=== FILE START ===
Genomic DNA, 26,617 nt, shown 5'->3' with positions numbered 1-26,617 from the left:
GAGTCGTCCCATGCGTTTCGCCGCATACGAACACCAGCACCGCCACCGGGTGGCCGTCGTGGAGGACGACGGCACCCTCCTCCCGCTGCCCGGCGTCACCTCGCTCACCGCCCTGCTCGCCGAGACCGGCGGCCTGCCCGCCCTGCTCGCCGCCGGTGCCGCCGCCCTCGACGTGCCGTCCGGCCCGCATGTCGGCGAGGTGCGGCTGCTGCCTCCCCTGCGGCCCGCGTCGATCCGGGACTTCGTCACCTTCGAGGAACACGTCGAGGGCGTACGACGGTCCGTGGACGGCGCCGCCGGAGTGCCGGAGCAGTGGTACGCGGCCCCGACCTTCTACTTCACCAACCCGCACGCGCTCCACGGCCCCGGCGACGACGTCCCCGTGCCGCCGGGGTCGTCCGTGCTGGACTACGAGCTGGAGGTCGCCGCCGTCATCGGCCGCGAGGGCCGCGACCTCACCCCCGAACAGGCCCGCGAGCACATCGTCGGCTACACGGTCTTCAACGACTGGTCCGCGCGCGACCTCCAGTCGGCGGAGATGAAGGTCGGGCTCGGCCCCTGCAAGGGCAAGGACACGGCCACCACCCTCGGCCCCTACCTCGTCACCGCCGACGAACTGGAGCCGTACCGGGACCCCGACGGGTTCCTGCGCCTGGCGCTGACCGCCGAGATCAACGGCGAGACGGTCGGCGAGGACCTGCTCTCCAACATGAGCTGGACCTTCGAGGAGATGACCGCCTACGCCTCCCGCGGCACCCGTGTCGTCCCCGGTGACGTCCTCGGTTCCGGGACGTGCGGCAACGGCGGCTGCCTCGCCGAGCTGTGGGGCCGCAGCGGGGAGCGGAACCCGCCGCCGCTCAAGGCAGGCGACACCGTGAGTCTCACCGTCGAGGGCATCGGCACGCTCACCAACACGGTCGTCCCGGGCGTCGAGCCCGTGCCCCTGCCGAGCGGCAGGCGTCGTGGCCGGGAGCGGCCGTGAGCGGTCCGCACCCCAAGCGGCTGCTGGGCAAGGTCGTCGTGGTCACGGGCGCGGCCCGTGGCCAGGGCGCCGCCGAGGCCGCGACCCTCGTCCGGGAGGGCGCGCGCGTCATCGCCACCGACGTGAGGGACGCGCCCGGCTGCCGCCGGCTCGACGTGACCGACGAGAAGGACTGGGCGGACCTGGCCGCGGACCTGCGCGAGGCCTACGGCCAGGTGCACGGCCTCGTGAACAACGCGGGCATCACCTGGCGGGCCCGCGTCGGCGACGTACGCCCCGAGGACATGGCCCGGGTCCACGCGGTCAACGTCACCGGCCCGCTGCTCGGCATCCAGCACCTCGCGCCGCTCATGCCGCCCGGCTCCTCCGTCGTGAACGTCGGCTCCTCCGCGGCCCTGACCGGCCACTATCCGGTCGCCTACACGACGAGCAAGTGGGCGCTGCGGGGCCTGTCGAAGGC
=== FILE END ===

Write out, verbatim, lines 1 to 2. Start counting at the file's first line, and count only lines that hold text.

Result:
Genomic DNA, 26,617 nt, shown 5'->3' with positions numbered 1-26,617 from the left:
GAGTCGTCCCATGCGTTTCGCCGCATACGAACACCAGCACCGCCACCGGGTGGCCGTCGTGGAGGACGACGGCACCCTCCTCCCGCTGCCCGGCGTCACCTCGCTCACCGCCCTGCTCGCCGAGACCGGCGGCCTGCCCGCCCTGCTCGCCGCCGGTGCCGCCGCCCTCGACGTGCCGTCCGGCCCGCATGTCGGCGAGGTGCGGCTGCTGCCTCCCCTGCGGCCCGCGTCGATCCGGGACTTCGTCACCTTCGAGGAACACGTCGAGGGCGTACGACGGTCCGTGGACGGCGCCGCCGGAGTGCCGGAGCAGTGGTACGCGGCCCCGACCTTCTACTTCACCAACCCGCACGCGCTCCACGGCCCCGGCGACGACGTCCCCGTGCCGCCGGGGTCGTCCGTGCTGGACTACGAGCTGGAGGTCGCCGCCGTCATCGGCCGCGAGGGCCGCGACCTCACCCCCGAACAGGCCCGCGAGCACATCGTCGGCTACACGGTCTTCAACGACTGGTCCGCGCGCGACCTCCAGTCGGCGGAGATGAAGGTCGGGCTCGGCCCCTGCAAGGGCAAGGACACGGCCACCACCCTCGGCCCCTACCTCGTCACCGCCGACGAACTGGAGCCGTACCGGGACCCCGACGGGTTCCTGCGCCTGGCGCTGACCGCCGAGATCAACGGCGAGACGGTCGGCGAGGACCTGCTCTCCAACATGAGCTGGACCTTCGAGGAGATGACCGCCTACGCCTCCCGCGGCACCCGTGTCGTCCCCGGTGACGTCCTCGGTTCCGGGACGTGCGGCAACGGCGGCTGCCTCGCCGAGCTGTGGGGCCGCAGCGGGGAGCGGAACCCGCCGCCGCTCAAGGCAGGCGACACCGTGAGTCTCACCGTCGAGGGCATCGGCACGCTCACCAACACGGTCGTCCCGGGCGTCGAGCCCGTGCCCCTGCCGAGCGGCAGGCGTCGTGGCCGGGAGCGGCCGTGAGCGGTCCGCACCCCAAGCGGCTGCTGGGCAAGGTCGTCGTGGTCACGGGCGCGGCCCGTGGCCAGGGCGCCGCCGAGGCCGCGACCCTCGTCCGGGAGGGCGCGCGCGTCATCGCCACCGACGTGAGGGACGCGCCCGGCTGCCGCCGGCTCGACGTGACCGACGAGAAGGACTGGGCGGACCTGGCCGCGGACCTGCGCGAGGCCTACGGCCAGGTGCACGGCCTCGTGAACAACGCGGGCATCACCTGGCGGGCCCGCGTCGGCGACGTACGCCCCGAGGACATGGCCCGGGTCCACGCGGTCAACGTCACCGGCCCGCTGCTCGGCATCCAGCACCTCGCGCCGCTCATGCCGCCCGGCTCCTCCGTCGTGAACGTCGGCTCCTCCGCGGCCCTGACCGGCCACTATCCGGTCGCCTACACGACGAGCAAGTGGGCGCTGCGGGGCCTGTCGAAGGC